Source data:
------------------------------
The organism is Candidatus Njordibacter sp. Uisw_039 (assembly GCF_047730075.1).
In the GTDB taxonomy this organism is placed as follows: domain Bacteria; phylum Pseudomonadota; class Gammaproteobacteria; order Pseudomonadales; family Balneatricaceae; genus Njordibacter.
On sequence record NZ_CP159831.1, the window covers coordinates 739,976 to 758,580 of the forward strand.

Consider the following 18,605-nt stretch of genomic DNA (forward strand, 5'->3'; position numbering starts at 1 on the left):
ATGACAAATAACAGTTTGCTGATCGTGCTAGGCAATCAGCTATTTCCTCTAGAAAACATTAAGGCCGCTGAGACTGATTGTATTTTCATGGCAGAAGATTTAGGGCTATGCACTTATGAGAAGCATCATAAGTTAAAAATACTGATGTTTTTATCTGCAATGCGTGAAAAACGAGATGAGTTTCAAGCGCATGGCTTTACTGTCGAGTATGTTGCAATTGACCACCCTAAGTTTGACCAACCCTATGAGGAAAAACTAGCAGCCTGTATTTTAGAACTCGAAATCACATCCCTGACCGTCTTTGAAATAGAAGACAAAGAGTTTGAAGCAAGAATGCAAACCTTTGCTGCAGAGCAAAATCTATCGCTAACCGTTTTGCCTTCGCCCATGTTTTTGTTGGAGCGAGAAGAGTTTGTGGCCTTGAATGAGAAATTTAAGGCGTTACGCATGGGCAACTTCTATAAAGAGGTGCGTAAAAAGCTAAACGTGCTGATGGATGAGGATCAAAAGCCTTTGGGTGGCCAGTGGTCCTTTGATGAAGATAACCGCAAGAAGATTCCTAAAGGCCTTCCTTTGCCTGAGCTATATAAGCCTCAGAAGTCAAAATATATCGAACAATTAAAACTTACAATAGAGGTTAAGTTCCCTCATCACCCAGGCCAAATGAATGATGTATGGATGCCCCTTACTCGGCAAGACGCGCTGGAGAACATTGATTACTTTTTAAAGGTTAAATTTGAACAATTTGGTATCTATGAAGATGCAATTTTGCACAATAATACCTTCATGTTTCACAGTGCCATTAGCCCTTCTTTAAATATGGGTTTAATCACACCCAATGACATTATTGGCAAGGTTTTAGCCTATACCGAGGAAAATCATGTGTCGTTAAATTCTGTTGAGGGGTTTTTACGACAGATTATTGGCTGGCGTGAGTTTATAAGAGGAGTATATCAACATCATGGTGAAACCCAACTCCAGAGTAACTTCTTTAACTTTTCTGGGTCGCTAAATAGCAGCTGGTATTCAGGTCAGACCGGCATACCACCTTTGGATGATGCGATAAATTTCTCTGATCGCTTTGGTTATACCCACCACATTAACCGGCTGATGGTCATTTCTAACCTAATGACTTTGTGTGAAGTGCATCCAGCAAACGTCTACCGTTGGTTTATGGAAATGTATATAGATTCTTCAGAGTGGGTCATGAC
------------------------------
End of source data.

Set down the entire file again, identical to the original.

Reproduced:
The organism is Candidatus Njordibacter sp. Uisw_039 (assembly GCF_047730075.1).
In the GTDB taxonomy this organism is placed as follows: domain Bacteria; phylum Pseudomonadota; class Gammaproteobacteria; order Pseudomonadales; family Balneatricaceae; genus Njordibacter.
On sequence record NZ_CP159831.1, the window covers coordinates 739,976 to 758,580 of the forward strand.

Consider the following 18,605-nt stretch of genomic DNA (forward strand, 5'->3'; position numbering starts at 1 on the left):
ATGACAAATAACAGTTTGCTGATCGTGCTAGGCAATCAGCTATTTCCTCTAGAAAACATTAAGGCCGCTGAGACTGATTGTATTTTCATGGCAGAAGATTTAGGGCTATGCACTTATGAGAAGCATCATAAGTTAAAAATACTGATGTTTTTATCTGCAATGCGTGAAAAACGAGATGAGTTTCAAGCGCATGGCTTTACTGTCGAGTATGTTGCAATTGACCACCCTAAGTTTGACCAACCCTATGAGGAAAAACTAGCAGCCTGTATTTTAGAACTCGAAATCACATCCCTGACCGTCTTTGAAATAGAAGACAAAGAGTTTGAAGCAAGAATGCAAACCTTTGCTGCAGAGCAAAATCTATCGCTAACCGTTTTGCCTTCGCCCATGTTTTTGTTGGAGCGAGAAGAGTTTGTGGCCTTGAATGAGAAATTTAAGGCGTTACGCATGGGCAACTTCTATAAAGAGGTGCGTAAAAAGCTAAACGTGCTGATGGATGAGGATCAAAAGCCTTTGGGTGGCCAGTGGTCCTTTGATGAAGATAACCGCAAGAAGATTCCTAAAGGCCTTCCTTTGCCTGAGCTATATAAGCCTCAGAAGTCAAAATATATCGAACAATTAAAACTTACAATAGAGGTTAAGTTCCCTCATCACCCAGGCCAAATGAATGATGTATGGATGCCCCTTACTCGGCAAGACGCGCTGGAGAACATTGATTACTTTTTAAAGGTTAAATTTGAACAATTTGGTATCTATGAAGATGCAATTTTGCACAATAATACCTTCATGTTTCACAGTGCCATTAGCCCTTCTTTAAATATGGGTTTAATCACACCCAATGACATTATTGGCAAGGTTTTAGCCTATACCGAGGAAAATCATGTGTCGTTAAATTCTGTTGAGGGGTTTTTACGACAGATTATTGGCTGGCGTGAGTTTATAAGAGGAGTATATCAACATCATGGTGAAACCCAACTCCAGAGTAACTTCTTTAACTTTTCTGGGTCGCTAAATAGCAGCTGGTATTCAGGTCAGACCGGCATACCACCTTTGGATGATGCGATAAATTTCTCTGATCGCTTTGGTTATACCCACCACATTAACCGGCTGATGGTCATTTCTAACCTAATGACTTTGTGTGAAGTGCATCCAGCAAACGTCTACCGTTGGTTTATGGAAATGTATATAGATTCTTCAGAGTGGGTCATGAC